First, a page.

Objectives: To test the hypothesis that metacognitive beliefs are implicated in the development of distress associated with auditory verbal hallucinations (AVHs) rather than in their aetiology.
Design: A cross sectional questionnaire design was used.
Methods: Three groups of participants were recruited (n= 20 in each group); clinical voice-hearers diagnosed with psychiatric disorders; non-clinical voice-hearers with no psychiatric history; and non-clinical participants with no history of voices or psychiatric disorder. All participants were screened for psychiatric symptomatology and completed a self-report measure of their metacognitive beliefs (MCQ-30). In addition, the two groups of voice-hearers were interviewed about dimensions of their voices (i.e., content, frequency, distress, and disruption).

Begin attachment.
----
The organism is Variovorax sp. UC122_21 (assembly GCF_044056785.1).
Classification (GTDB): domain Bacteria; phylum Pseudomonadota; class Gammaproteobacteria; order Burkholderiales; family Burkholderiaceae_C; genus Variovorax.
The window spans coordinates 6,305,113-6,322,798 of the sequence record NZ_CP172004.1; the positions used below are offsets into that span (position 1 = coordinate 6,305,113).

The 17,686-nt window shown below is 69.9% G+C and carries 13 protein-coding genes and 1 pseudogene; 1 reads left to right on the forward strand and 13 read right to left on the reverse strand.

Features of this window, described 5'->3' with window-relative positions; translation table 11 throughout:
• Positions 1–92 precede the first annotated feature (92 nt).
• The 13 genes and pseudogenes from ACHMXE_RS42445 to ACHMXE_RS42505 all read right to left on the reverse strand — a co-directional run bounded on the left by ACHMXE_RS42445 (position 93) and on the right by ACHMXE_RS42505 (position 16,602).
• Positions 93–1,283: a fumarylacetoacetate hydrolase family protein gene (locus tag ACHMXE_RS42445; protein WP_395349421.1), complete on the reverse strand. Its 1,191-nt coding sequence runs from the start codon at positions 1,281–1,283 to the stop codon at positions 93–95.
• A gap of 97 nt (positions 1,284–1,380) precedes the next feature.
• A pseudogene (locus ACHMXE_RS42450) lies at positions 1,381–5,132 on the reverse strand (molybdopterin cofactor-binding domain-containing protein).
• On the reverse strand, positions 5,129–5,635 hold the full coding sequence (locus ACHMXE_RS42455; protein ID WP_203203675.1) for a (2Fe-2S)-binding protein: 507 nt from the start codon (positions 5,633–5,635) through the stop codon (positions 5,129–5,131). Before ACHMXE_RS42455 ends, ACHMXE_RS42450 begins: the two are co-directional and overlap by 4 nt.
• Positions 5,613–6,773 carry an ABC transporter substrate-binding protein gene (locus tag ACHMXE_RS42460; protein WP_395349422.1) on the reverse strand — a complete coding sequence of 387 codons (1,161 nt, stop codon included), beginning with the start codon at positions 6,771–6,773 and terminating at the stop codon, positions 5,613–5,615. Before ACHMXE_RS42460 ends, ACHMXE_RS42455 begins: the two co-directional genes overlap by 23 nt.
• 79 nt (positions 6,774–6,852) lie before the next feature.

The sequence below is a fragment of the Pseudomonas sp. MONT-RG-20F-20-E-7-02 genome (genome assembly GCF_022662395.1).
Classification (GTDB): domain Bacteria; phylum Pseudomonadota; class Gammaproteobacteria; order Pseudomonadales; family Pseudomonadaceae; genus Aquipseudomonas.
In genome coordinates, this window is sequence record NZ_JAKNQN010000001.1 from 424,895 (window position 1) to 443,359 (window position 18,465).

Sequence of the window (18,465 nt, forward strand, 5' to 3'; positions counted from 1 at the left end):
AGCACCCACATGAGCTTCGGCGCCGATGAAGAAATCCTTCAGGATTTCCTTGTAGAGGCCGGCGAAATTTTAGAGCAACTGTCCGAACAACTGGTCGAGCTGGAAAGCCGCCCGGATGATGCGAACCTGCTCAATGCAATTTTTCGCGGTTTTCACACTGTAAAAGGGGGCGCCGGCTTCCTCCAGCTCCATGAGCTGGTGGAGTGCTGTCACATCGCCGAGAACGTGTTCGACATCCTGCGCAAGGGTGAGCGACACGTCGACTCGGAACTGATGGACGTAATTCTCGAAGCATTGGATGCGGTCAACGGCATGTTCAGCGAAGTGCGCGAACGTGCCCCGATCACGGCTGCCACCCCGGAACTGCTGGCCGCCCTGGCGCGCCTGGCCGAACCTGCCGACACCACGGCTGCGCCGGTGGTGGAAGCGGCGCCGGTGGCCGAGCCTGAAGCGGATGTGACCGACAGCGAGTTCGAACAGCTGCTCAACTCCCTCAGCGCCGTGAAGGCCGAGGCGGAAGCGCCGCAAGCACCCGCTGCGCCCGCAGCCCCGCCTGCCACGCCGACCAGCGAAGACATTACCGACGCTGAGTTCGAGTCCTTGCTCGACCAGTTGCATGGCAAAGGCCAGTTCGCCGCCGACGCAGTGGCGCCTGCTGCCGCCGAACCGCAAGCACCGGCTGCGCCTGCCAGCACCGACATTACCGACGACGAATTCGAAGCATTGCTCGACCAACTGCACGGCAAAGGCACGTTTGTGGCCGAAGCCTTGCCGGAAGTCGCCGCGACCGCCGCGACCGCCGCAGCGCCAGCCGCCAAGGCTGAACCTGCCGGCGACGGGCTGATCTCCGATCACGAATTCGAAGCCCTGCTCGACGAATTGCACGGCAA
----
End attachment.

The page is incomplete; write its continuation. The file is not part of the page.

Results: The clinical group scored significantly higher than the two non-clinical groups on two subscales of the MCQ-30 (negative beliefs about worry concerning controllability and danger and negative beliefs about thoughts concerning need for control). There were no significant differences between the two non-clinical groups on MCQ-30 scores. Regression analyses revealed that the negative beliefs about need for control subscale of the MCQ-30 was the only significant predictor of voice-related distress, although this effect was no longer significant after controlling for the effect of group.
Conclusions: These results are consistent with previous findings suggesting that metacognitive beliefs are not directly implicated in the aetiology of AVHs, but may be associated with psychological distress. Further research is however needed to determine whether metacognitive style may directly impact upon voice-related distress.